-may prevent progression of PD in early PD.
-use in combination with levodopa/carbidopa to decrese respone fluctuations in late PD patients.
-Monotherapy in mild disease.
Adverse effects of Rasagiline
-Accentuate adverse motor and cognitive effects of levodopa therapy
What are drugs that should not be taken with Rasagiline?
1. Analgesic meperidine -- stupor, rigidity, agitation
2. tricyclic antidepressants or serotonin reuptake inhibitors
Rasagiline Treatment of early PD -- Neuroprotective effect
1. decrese synthesis of toxic metabolites
2. neuroprotection by reducing oxidation of dopamine
What are the 3 drugs in the Catechol-O-methyl Transferase Inhibitors
1. Tolcapone (central and peripheral effects)
2. entacapone (peripheral effects)
5. Stalevo -- levodopa/carbidopa/entacapone
Benefits of Tolcapone and entacapone
-Inhibition of COMT prolongs plasma half-life of levodopa and increases availability of levodopa in brain.
-adjunct to levodopa/carbidopa = reduction of levodopa dose
-approved for patients with late PD who have developed response fluctuations.
Adverse effects of tolcapone and entacapone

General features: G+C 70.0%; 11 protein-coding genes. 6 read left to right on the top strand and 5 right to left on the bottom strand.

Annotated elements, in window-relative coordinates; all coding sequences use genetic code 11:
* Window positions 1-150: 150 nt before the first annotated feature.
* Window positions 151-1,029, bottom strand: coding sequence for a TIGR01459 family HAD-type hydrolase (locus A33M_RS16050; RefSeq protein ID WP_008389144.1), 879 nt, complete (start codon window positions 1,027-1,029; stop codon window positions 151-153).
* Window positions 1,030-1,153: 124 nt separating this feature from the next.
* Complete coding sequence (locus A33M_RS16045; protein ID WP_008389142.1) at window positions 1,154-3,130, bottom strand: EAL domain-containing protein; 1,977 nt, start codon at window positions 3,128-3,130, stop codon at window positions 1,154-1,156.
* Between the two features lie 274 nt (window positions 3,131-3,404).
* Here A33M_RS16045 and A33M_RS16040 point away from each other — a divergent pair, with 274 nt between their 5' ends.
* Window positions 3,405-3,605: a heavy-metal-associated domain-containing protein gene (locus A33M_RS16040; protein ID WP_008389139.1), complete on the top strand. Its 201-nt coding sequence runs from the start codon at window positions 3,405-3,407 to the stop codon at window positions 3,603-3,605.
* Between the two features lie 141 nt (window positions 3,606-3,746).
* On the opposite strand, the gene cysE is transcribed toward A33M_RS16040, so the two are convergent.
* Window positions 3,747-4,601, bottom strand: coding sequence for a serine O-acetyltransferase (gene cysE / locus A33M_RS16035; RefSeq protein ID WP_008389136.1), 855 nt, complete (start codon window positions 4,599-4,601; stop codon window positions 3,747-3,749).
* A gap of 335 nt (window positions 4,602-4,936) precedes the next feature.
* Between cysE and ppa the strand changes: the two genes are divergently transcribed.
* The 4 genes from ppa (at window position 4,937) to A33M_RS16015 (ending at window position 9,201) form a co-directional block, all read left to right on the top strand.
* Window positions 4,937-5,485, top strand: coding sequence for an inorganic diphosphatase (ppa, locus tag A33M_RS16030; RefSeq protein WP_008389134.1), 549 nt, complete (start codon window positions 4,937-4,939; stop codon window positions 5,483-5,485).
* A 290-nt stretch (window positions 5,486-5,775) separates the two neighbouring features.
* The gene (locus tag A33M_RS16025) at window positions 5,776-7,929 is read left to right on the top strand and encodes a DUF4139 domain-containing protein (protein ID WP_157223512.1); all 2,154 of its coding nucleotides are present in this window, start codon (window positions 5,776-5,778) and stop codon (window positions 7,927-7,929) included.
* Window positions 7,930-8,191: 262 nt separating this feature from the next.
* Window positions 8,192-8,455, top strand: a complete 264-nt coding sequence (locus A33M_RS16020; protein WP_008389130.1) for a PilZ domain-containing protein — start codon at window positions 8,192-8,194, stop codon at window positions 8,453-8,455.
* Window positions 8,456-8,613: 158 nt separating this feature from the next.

Levodopa related dopaminergic effects
-Diarrhea, abdominal pain, sleep disturbances
What drugs should you be aware of when using tolcapone and entacapone?
-Drug interactiosn with drugs notmally metabolzied by COMT
-concurrent with non-specific MAO inhibitor could severely limit metabolism of levodopa.
Half-life 2-3 hrs
- can increase aminotransferase and transaminase activity -- indicator of liver damage.
Less potent that Tolcapone
Half life= 1-2 hrs
NO incidence of hepatotoxicity and is therefore, generally prefered.
Anti-cholinergics drugs (5):
2. benzotropine mesylate
-May improve tremor and rigidity
-Little effect on bradykinesia
-If fail to respond to one drug, try others.
Adverse effects of Anti-cholinergics
CNS effects: drowsiness, restlessness, inattention, confusion, delusions, hallucinations, mood changers..etc.
other adverse effects:
-Dry mouth, constipation, nausea vomiting, tachycardia, increased IOP, palpitation, blurring of vision, mydriasis...etc.
-mechanism is unclear: increase dopamine release, blocks dopamine uptake, stimulates dopamine receptors.
-short lived but favorably influences bradykinesia, rigidity and tremor; it also ha antidyskinetic properties.
-used as initial therapy of mild PD and as adjunct therapy in patients on levodopa with dose-dependent fulctuations and dyskinesias.
Adverse effects of amatadine
-restlessness, hallucinations, confusion, sleep disturbance, nausea
-overdose may cause acute toxic psychosis
- Livedo reticularis (swelling of small veins)
When should you be hesitant of prescribing amatadine?
-patients with history of seizure or heart failure